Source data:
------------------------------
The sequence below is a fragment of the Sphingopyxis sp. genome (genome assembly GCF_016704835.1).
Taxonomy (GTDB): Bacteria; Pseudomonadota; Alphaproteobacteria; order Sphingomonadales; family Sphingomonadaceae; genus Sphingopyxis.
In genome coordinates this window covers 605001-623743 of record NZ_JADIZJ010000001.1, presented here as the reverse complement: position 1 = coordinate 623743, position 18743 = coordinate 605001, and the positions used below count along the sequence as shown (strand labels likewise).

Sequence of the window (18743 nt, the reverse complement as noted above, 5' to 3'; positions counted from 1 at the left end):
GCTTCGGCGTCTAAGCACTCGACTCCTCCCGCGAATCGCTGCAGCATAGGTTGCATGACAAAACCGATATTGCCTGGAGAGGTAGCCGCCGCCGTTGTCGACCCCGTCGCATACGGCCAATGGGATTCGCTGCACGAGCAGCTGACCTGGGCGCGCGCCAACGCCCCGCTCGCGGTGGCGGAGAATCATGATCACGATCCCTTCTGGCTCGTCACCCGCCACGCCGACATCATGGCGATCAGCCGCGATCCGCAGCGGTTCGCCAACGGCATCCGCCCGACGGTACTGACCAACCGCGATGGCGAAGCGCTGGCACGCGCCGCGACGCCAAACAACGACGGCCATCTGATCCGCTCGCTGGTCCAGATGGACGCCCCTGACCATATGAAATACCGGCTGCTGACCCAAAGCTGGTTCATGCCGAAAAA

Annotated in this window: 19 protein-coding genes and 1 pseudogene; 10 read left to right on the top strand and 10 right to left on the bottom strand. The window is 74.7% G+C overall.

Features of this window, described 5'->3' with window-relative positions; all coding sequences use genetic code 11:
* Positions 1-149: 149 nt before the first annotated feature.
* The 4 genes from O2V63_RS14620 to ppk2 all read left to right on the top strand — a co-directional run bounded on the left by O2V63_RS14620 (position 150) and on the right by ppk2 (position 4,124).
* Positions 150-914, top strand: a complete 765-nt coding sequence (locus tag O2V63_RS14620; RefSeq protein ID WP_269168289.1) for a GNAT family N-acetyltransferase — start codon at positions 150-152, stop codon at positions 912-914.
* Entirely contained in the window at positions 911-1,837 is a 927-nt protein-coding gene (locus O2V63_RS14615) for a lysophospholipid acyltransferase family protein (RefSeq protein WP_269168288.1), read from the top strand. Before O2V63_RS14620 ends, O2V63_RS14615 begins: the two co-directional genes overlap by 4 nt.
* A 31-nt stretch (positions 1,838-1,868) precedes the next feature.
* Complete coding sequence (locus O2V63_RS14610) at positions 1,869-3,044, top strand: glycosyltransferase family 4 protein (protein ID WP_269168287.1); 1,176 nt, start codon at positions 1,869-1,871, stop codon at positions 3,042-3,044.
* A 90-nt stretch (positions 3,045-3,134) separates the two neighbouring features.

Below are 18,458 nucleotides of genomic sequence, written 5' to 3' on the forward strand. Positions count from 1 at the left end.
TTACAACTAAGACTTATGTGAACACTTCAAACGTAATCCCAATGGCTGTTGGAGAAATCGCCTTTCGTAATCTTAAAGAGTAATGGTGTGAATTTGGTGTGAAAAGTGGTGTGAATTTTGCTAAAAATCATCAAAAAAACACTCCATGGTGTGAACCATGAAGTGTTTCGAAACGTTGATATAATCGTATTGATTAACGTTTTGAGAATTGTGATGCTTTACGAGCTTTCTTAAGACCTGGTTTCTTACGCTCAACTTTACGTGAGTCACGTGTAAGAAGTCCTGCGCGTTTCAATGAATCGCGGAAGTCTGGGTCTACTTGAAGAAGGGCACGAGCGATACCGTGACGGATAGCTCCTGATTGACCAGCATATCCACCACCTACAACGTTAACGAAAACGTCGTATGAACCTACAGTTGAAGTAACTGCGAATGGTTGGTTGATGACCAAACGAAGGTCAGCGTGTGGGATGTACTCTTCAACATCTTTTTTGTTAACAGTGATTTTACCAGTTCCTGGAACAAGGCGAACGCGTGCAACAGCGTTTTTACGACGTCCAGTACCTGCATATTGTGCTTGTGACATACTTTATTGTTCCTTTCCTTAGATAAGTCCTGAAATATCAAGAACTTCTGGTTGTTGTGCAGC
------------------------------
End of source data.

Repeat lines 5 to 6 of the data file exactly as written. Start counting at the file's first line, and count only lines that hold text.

GCTTCGGCGTCTAAGCACTCGACTCCTCCCGCGAATCGCTGCAGCATAGGTTGCATGACAAAACCGATATTGCCTGGAGAGGTAGCCGCCGCCGTTGTCGACCCCGTCGCATACGGCCAATGGGATTCGCTGCACGAGCAGCTGACCTGGGCGCGCGCCAACGCCCCGCTCGCGGTGGCGGAGAATCATGATCACGATCCCTTCTGGCTCGTCACCCGCCACGCCGACATCATGGCGATCAGCCGCGATCCGCAGCGGTTCGCCAACGGCATCCGCCCGACGGTACTGACCAACCGCGATGGCGAAGCGCTGGCACGCGCCGCGACGCCAAACAACGACGGCCATCTGATCCGCTCGCTGGTCCAGATGGACGCCCCTGACCATATGAAATACCGGCTGCTGACCCAAAGCTGGTTCATGCCGAAAAA

Annotated in this window: 19 protein-coding genes and 1 pseudogene; 10 read left to right on the top strand and 10 right to left on the bottom strand. The window is 74.7% G+C overall.